So much of our writing gets labeled as “chick lit” and “mommy blogs” — shorthand for ‘isn’t that cute that those little ladies think they have something to say, but leave the important task of serious writing to us menfolk!’
Just when I think that maybe we’re making a little progress, a new report comes out to snap me back to reality.
The trend doesn’t seem to be waning — the 2009 Top 10 Books of the Year list from Publisher’s Weekly contained no women authors. How is that possible? Of all the excellent books written by women, not one ends up on the Publisher’s Weekly list?
Op-ed pages are filled with men — fewer than 17 percent of opinion writers in the major newspapers are women. With such a small number, you’d think the media would have their eye out for a few more women. The Washington Post doesn’t seem to be too worried about it – the winner of its Next Great Pundit Contest was a man (two women were in the final three) and the newest addition to WaPo editorial page is Dana Milbank — another man (though maybe they were trying to slip one past us, since I know plenty of women named Dana, too).
And the most recent addition to this sadly growing list — the editors chosen to compile the 2010 “Best of” volumes from Houghton Mifflin– short stories, American essays, travel writing, among others – All. Men.
Sure, there have been women editors for these compilations in the past, but this year’s announcement is just more evidence that there are just too few women’s voices acknowledged in writing today.
So what is there to do? Do we just keep writing and hope that the people in charge will eventually notice? That doesn’t seem to be working out so well. I like the idea of making our own lists, but they’ll only get so much attention since they’re not the established ones — at least not yet.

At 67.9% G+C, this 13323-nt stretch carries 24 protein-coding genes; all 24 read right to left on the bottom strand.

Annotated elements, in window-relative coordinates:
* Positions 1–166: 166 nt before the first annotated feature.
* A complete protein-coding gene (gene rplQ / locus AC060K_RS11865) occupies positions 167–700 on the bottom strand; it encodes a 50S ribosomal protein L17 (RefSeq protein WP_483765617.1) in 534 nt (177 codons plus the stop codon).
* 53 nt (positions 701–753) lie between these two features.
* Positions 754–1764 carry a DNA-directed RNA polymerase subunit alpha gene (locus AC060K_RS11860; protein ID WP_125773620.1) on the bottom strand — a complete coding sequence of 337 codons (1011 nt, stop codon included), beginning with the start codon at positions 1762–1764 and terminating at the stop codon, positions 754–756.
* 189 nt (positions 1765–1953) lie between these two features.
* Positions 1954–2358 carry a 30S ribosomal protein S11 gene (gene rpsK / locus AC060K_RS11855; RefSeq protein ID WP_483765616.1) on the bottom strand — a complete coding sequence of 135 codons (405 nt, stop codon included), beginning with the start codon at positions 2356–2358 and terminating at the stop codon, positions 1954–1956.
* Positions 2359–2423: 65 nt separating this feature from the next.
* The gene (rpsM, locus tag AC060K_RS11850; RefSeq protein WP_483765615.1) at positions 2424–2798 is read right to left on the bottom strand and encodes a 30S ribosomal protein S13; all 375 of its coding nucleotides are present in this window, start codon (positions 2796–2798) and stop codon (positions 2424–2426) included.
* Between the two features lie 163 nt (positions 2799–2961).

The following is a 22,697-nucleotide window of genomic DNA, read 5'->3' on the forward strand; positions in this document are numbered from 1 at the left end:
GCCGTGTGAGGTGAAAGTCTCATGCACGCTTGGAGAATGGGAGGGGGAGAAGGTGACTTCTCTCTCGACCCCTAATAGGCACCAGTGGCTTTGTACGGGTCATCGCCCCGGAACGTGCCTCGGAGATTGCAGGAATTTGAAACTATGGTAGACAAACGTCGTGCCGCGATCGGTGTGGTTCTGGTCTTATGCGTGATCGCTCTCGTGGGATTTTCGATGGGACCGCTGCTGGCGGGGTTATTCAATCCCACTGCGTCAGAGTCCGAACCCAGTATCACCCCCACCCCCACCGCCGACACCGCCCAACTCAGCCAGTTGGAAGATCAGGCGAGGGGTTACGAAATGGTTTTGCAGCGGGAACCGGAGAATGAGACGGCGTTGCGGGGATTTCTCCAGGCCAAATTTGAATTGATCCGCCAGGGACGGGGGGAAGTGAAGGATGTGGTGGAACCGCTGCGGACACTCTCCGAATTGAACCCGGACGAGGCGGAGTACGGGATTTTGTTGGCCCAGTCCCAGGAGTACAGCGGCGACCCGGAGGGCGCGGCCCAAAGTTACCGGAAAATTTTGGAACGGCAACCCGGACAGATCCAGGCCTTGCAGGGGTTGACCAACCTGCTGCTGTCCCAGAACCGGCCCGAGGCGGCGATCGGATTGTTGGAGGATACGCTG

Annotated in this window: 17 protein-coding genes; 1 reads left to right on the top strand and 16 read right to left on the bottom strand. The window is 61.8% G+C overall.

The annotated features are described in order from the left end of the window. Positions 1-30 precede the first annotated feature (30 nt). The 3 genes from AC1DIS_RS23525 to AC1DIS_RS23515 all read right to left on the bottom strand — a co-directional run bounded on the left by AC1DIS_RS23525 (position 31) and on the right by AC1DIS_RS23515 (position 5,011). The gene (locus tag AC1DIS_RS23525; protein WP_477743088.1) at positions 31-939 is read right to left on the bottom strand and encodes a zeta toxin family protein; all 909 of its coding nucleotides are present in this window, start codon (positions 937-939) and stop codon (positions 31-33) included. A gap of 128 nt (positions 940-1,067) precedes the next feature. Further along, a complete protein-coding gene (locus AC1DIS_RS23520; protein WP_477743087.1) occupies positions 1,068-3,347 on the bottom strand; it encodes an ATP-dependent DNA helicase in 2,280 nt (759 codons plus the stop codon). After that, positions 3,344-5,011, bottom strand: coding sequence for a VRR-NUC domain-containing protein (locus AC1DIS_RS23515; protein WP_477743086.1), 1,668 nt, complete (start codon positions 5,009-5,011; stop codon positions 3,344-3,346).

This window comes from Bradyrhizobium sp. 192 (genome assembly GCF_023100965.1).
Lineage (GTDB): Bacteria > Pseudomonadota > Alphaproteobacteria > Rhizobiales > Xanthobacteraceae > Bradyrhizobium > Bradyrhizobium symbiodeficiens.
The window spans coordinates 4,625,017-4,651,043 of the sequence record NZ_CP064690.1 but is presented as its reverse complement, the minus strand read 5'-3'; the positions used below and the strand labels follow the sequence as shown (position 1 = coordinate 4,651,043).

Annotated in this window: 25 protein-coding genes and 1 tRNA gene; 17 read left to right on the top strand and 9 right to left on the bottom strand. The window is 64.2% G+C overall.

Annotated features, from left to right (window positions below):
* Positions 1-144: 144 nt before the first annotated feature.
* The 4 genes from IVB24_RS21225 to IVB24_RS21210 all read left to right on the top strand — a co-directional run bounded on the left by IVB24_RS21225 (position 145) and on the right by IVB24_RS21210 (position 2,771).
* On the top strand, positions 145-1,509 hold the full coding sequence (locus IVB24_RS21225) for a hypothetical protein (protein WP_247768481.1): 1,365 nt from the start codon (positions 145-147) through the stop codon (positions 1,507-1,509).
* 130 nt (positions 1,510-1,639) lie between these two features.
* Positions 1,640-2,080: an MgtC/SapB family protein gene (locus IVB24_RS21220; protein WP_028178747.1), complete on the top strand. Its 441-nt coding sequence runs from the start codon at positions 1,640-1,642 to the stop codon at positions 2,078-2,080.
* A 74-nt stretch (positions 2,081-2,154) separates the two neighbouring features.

It seems the only answer is to get more women into the positions where they will be the ones calling the shots. Or we could try a different approach — don’t forget about the woman blogger who pretended to be a man so she’d get taken more seriously. Maybe that’s the way to go? Is it too late to choose a pen name? Perhaps “P.M. Blogger?”
Of course, there are plenty of exceptions (thank you Bright Sky Press and MojoMom!). But in our ADHD world that loves anything on a list and tends to overlook the things that aren’t given the imprimatur of bestiness (I’m channeling my inner Rachel Maddow!), the combination of how people characterize women’s writing and where it gets placed in our award-loving world, is important for how our work is considered.
My ten-year-old daughter thinks it’s cool that her mom is a writer and, at least at the moment, she wants to be one, too. I’d love to be able to give her some encouragement that things will be a little different when she starts her first book!